The issues of “leadership” and “community” are huge topics and hot buzzwords in Church today and one only needs to visit a bookstore to peruse the countless book titles in these areas. Feeling a little overwhelmed I decided to return to a classic book in this area by one of the most amazing theological minds…Life Together by Dietrich Bonhoeffer. And re-reading this book has reminded me more and more of why I love Bonhoeffer, and the important lessons we can learn from him. Life Together is Bonhoeffers thoughts and reflections during and about his time at Finkenwalde.
Two things to keep in mind as you continue reading this post:
- I read this book on my Amazon Kindle. This isn’t a post about the Kindle, but I do want to tell you that I love it. It’s an amazing tool. At this point I only have downloaded the Bible (NIV), Life Together, and Groundswell on it. I’ve also downloaded some sample books and I have been reading blogs on it. It’s quite awesome to go anywhere and have so many books on one unit.
- Bonhoeffer says some remarkable things, so this post is going to have a couple of very long quotes. I hope you don’t mind, and I do hope they give you pause for reflection.
One of the more interesting sections of the book is on the topic of community, leadership and “wishful thinking” and it is quite convicting for those of us who are leaders in our Church community, or for those of us who wish our Church was something different than it is. Bonhoeffer says this about our ideas on community:
On innumerable occasions a whole Christian community has been shattered because it has lived on the basis of a wishful image. Certainly serious Christians who are put in a community for the first time will often bring with them a very definite image of what Christian communal life [Zusammenleben] should be, and they will be anxious to realize it. But God’s grace quickly frustrates all such dreams. A great disillusionment with others, with Christians in general, and, if we are fortunate, with ourselves, is bond to overwhelm us as surely as God desires to lead us to an understanding of genuine Christian community. By sheer grace God will not permit us to live in a dream world even for a few weeks and to abandon ourselves to those blissful experiences and exalted moods that sweep over us like a wave of rapture. For God is not a God of emotionalism, but the God of truth. Only that community which enters into the experience of this great disillusionment with all its unpleasant and evil appearances begins to be in God’s sight, begins to grasp in faith the promise that is given to it. The sooner this moment of disillusionment comes over the individual and the community, the better for both. However, a community that cannot bear and cannot survive such disillusionment, clinging instead to its idealized image, when that should be done away with, loses at the same time the promise of a durable Christian community. Sooner or later it is bound to collapse.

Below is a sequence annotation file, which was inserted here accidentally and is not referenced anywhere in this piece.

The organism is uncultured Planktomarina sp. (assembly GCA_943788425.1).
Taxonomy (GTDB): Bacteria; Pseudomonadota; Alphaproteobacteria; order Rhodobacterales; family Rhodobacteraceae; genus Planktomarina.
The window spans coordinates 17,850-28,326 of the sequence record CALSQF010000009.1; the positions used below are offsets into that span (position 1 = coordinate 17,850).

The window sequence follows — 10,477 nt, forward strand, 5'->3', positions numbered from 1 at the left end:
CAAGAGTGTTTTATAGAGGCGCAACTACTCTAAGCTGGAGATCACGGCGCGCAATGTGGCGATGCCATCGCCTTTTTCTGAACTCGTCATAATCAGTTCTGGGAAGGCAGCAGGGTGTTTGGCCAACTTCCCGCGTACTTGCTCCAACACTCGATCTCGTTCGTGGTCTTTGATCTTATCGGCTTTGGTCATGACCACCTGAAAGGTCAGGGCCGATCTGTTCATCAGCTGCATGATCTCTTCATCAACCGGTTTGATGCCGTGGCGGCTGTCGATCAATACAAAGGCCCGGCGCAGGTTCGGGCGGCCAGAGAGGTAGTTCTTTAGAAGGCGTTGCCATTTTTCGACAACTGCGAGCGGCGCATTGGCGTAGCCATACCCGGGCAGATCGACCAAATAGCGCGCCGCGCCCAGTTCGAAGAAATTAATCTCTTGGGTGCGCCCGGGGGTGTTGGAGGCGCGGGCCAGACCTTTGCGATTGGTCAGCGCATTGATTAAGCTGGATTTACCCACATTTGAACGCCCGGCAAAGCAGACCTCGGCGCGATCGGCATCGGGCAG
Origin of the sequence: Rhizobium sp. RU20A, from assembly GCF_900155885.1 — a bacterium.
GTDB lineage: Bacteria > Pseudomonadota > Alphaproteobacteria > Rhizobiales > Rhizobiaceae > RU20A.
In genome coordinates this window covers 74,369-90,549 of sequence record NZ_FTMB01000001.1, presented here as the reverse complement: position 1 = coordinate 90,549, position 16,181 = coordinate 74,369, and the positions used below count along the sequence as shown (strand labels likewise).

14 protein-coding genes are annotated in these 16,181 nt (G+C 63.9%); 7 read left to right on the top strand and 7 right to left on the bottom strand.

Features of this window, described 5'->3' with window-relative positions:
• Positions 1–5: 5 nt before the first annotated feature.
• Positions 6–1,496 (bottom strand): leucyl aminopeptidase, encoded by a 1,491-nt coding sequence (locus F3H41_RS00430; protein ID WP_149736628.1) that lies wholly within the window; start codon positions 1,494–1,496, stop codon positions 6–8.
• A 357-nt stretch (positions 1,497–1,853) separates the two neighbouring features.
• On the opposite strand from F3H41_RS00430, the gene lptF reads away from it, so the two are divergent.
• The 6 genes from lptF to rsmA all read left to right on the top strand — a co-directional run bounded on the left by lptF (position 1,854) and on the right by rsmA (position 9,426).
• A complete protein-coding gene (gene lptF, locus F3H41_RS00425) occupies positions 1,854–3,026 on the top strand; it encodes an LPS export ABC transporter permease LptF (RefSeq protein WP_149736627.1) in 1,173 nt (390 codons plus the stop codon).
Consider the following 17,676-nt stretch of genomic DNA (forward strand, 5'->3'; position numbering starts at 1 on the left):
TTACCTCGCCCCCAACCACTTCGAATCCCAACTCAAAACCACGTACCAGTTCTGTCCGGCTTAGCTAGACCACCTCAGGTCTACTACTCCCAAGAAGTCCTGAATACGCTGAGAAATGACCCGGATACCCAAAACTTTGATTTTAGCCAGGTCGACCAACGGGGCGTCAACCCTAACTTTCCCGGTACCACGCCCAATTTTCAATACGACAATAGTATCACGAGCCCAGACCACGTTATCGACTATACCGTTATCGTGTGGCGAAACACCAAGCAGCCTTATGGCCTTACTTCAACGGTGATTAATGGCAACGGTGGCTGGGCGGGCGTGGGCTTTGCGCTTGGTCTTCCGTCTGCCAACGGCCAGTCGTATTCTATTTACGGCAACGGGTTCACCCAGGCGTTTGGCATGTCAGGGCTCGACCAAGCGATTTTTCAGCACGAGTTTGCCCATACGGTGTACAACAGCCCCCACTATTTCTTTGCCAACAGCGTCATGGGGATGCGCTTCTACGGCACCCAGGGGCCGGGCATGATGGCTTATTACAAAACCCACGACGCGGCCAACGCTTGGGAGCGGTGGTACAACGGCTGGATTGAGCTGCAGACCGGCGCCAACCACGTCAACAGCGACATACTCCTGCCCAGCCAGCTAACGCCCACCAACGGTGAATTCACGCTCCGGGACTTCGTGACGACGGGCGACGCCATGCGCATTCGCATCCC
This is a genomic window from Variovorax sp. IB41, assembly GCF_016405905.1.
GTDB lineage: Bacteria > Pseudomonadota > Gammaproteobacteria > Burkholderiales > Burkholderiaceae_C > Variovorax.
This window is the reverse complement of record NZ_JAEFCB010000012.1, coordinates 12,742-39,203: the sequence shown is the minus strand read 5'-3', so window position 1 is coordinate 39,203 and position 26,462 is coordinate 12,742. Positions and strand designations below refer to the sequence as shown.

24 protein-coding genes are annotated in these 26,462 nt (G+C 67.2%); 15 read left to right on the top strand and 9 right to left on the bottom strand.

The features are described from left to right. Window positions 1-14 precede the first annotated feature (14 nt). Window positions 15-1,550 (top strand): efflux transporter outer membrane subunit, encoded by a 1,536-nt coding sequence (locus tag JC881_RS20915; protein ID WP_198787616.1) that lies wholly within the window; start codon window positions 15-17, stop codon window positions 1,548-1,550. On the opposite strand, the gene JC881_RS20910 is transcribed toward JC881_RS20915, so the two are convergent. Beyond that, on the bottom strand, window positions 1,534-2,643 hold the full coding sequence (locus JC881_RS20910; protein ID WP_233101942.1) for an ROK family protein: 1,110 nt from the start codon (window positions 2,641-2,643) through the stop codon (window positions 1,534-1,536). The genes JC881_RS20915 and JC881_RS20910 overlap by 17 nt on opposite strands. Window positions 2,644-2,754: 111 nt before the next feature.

Wow! I would say we are all guilty of wishing our Church community was something different that it is…at least at times.
How often do we lose the chance at a durable Christian community, because instead of weathering the ups-downs, trials and foibles of community we instead try to make it something else and it eventually collapses?
Bonhoeffer then goes on to close out his chapter in this section by saying this:
Every human idealized image that is brought into the Christian community is a hindrance to genuine community and must be broken up so that genuine community can survive. Those who love their dream of a Christian community more than the Christian community itself become destroyers of that Christian community even though their personal intentions may be ever so honest, earnest, and sacrificial. (bold emphasis mine)
As leaders in our Church communities do we love our image of the Christian community more than the Christian community itself?
Have we ever paused to stop and reflect upon whether or not our vision and ideas for the community we lead is actually a hindrance to what God wants to accomplish through those in the community?
There are many books out there on Church community and leadership, but if you could only read one book I would recommend this one. No one says so much in such a small book as Bonhoeffer. He will have you stopping on every page and re-reading each section carefully so as not to miss anything, and to be quite sure about what he is saying.
Have you read this book before? What did you think of it?
If you haven’t read it before, are you now interested in reading it? Why?